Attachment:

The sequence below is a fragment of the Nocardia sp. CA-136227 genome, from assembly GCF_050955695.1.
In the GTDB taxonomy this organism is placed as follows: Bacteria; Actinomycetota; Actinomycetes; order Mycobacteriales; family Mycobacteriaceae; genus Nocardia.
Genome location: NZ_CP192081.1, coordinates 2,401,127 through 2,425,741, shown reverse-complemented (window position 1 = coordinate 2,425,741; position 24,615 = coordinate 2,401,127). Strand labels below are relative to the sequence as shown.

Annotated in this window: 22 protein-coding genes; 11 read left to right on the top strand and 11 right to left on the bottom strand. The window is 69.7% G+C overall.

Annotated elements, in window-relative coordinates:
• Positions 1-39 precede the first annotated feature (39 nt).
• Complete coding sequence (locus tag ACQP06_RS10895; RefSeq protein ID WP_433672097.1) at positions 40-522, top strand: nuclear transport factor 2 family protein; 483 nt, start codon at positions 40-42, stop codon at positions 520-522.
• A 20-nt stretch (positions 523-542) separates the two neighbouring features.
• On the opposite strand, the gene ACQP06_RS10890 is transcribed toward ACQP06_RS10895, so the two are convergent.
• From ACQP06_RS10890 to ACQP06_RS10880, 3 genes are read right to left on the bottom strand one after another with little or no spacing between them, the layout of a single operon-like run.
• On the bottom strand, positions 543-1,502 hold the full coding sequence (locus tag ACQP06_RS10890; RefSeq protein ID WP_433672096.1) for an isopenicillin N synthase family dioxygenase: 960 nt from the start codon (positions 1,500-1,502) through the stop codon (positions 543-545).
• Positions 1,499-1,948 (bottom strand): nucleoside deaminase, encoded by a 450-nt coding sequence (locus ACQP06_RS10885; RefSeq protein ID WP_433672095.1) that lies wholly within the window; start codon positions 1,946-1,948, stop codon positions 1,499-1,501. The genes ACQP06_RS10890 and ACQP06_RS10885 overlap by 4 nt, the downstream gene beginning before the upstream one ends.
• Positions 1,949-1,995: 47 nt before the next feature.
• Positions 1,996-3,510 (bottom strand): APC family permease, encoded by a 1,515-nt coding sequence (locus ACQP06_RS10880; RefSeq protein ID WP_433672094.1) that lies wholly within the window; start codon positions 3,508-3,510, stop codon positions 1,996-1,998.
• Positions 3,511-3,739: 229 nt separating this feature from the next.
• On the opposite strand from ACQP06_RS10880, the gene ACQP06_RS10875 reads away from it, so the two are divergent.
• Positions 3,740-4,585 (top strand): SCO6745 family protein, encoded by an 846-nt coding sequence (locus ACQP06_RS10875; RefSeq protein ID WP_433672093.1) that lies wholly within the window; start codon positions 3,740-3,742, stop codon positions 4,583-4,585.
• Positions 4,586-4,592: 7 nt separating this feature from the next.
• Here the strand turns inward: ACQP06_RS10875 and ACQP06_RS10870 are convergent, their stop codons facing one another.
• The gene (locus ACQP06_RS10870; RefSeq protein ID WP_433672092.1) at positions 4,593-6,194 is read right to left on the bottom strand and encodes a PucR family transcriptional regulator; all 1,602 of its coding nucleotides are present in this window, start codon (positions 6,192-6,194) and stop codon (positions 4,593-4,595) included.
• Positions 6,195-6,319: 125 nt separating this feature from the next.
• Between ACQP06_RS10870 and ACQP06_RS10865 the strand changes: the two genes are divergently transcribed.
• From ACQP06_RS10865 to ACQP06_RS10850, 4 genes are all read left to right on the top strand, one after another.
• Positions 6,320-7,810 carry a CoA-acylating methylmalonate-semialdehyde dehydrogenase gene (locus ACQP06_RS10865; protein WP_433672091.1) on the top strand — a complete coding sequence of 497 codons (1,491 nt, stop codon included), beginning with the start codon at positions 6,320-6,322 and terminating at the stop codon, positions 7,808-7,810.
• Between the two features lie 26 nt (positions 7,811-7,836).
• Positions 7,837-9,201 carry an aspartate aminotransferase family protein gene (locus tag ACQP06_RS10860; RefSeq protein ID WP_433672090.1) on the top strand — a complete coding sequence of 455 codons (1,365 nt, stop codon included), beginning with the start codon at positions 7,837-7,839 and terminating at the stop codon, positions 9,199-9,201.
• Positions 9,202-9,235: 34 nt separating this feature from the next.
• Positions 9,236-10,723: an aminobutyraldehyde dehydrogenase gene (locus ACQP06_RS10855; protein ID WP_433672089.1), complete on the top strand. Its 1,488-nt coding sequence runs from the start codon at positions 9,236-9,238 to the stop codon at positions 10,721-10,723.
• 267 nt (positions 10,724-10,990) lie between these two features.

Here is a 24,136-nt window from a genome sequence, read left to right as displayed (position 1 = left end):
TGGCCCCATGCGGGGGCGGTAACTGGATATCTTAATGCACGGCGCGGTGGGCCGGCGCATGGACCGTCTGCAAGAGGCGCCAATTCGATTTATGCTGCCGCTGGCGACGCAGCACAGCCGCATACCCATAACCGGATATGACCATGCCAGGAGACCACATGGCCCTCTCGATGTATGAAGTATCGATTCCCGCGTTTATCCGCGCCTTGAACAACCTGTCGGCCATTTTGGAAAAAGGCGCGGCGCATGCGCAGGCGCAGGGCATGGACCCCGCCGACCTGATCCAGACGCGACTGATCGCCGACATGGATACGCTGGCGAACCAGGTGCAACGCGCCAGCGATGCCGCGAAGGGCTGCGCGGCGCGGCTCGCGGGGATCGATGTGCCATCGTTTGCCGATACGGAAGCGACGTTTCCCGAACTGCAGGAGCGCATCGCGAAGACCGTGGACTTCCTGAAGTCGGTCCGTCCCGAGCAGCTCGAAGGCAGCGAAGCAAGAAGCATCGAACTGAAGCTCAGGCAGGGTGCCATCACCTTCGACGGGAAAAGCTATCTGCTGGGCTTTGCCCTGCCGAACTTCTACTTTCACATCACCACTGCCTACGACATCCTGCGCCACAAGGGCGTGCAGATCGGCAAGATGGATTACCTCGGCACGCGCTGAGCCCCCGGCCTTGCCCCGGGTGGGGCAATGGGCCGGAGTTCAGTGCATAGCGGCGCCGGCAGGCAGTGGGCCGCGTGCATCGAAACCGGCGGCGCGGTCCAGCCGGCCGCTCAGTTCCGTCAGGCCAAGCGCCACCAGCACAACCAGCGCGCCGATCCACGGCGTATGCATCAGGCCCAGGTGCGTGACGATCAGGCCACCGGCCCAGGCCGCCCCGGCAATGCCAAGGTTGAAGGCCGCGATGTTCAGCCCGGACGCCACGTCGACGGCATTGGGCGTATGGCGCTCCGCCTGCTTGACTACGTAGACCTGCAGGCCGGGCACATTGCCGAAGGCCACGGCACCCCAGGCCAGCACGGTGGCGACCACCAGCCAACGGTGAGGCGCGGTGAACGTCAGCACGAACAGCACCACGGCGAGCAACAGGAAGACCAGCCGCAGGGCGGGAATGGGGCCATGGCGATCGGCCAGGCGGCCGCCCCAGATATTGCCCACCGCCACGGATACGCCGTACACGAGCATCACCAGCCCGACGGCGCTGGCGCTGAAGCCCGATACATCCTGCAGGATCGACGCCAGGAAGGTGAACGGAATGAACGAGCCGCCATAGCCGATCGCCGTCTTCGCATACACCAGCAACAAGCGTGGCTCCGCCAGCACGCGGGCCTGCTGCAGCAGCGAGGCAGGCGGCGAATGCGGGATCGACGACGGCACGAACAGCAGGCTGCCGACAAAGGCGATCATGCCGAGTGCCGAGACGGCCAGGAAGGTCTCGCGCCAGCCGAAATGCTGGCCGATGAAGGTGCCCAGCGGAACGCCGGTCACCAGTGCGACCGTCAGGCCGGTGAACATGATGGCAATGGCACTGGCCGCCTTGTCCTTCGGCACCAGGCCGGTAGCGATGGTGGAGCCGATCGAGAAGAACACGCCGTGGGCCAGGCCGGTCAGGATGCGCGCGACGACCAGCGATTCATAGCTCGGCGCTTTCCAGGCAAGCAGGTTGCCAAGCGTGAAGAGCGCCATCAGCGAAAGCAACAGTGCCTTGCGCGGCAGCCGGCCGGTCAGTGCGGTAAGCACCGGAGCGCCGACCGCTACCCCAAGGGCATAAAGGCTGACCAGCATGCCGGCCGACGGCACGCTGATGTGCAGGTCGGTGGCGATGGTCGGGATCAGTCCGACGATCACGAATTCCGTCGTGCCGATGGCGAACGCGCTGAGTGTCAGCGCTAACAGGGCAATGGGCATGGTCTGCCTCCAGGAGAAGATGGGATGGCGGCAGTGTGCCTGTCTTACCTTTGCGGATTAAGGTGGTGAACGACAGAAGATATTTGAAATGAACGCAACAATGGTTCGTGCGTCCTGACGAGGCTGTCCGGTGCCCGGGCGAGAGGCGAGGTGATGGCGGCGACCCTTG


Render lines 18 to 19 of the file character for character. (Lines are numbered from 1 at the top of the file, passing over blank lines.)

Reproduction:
• Positions 4,586-4,592: 7 nt separating this feature from the next.
• Here the strand turns inward: ACQP06_RS10875 and ACQP06_RS10870 are convergent, their stop codons facing one another.